Furthermore, Hinkle thinks of himself “as a writer who is knowledgeable and capable of putting up and producing new work, and it’s this background that makes [him] want to work with students.” With so much experience and success, Hinkle offers a lot to Bates.

In only three short weeks here, his students are already positively affecting Hinkle. He hits his stride in the creative process when he gets to “work through teaching.” Batesies in his classes have exceeded this expectation

As a lasting impression, Hinkle hopes his pupils will use all the resources he has to offer. Throughout his years participating in different fellowship programs, writing plays, and immersing himself in the theatrical world, Hinkle learned a great deal about the theater industry. For his students, the biggest lesson he wants them to absorb is “you always learn the most and grow the most when you take a big risk, fail, and then keep trying to make better work.”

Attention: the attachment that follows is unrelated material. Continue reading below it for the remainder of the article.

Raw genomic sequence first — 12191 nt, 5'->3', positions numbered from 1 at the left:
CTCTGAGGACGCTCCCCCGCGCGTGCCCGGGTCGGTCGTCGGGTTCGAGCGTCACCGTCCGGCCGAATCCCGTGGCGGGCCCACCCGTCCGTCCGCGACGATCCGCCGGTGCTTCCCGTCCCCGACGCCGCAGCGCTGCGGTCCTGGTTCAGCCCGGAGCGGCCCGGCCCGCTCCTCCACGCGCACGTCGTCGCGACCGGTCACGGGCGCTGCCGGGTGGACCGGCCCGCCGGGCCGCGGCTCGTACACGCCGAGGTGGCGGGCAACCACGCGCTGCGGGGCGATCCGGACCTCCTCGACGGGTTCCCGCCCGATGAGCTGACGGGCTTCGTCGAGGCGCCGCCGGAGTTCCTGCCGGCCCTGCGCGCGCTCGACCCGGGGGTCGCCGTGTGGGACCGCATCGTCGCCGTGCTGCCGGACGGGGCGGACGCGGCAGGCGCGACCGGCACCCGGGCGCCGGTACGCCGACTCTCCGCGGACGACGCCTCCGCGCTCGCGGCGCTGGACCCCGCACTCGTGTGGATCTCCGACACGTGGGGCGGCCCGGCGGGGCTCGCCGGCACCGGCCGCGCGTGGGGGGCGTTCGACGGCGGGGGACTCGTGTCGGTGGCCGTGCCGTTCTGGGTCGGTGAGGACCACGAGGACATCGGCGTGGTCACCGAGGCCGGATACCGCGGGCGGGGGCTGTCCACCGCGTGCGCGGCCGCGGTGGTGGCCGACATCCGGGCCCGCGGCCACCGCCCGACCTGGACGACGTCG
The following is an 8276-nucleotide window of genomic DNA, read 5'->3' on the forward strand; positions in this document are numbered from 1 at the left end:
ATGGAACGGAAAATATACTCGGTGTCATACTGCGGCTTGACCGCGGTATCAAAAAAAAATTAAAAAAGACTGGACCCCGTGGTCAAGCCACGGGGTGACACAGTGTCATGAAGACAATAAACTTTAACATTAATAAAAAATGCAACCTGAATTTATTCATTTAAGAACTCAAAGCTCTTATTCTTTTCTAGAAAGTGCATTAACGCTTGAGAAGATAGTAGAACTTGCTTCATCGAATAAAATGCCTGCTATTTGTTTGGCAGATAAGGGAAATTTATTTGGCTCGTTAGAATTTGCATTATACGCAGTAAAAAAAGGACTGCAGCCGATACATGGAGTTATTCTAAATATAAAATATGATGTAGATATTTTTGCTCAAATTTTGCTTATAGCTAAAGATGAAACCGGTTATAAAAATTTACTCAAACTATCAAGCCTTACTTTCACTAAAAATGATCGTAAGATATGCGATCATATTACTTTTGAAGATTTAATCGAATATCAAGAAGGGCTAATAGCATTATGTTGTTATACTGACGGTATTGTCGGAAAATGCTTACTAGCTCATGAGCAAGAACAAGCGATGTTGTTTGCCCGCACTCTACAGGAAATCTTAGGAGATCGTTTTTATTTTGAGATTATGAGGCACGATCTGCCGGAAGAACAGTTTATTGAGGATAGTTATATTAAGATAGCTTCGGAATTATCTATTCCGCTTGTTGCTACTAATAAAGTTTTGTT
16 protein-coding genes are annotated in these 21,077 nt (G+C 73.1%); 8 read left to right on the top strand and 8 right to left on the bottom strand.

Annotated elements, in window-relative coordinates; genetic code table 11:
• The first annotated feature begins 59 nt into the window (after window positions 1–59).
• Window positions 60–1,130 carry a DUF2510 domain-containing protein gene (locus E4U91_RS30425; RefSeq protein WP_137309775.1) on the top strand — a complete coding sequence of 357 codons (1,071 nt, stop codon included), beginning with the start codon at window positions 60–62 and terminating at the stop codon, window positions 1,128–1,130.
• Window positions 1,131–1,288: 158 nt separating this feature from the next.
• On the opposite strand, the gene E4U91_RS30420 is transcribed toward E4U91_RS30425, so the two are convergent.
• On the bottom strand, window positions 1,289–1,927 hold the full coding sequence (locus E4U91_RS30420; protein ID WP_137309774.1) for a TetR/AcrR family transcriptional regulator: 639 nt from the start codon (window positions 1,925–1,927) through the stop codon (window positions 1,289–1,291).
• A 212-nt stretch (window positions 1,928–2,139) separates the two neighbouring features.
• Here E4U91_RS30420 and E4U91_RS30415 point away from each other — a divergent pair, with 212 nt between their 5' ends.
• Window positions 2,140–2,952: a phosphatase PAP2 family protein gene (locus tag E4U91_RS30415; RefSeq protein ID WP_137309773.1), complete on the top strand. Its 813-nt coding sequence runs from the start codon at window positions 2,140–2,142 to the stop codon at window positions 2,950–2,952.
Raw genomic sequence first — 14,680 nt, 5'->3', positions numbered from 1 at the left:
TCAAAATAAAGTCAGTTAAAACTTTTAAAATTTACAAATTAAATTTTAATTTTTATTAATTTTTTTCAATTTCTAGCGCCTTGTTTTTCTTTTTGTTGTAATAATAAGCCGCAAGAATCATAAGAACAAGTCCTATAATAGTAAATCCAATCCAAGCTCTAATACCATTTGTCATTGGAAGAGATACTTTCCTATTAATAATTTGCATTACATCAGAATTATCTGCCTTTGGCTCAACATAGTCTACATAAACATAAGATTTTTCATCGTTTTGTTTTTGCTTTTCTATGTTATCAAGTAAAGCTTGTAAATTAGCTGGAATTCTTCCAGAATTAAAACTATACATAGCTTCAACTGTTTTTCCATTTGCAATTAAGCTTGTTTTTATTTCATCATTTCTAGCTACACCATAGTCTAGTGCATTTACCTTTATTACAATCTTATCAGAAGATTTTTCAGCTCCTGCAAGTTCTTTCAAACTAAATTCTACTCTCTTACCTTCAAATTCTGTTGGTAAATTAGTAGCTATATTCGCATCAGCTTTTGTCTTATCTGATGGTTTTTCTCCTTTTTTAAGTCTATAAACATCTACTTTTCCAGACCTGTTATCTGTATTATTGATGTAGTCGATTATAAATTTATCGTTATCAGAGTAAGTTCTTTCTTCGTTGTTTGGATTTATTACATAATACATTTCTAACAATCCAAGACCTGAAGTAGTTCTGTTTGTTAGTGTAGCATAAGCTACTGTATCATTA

“Beauty Behind The Madness” by The Weeknd

The best art is the often most confessional. It is the darkest and deepest corners of the mind that give fruit to the most compelling literature and music. These works challenge us to look within ourselves, and confront our deepest fears and demons.  “Beauty Behind the Madness,” the new album by R&B singer/songwriter The Weeknd (born Abel Tesfaye) is a work that attempts this.

Delving deep into the mind of its creator, the album provides a compelling image of a deeply conflicted superstar. Cocky yet insecure, tender yet sexually depraved, the man presented on the album is at once despicable and sympathetic. The record, containing the intimacy of a diary entry or a therapy session, is made universal by the singer’s pop sensibilities and stunning vocal capacity. It is a complex character analysis in the guise of a mainstream R&B album.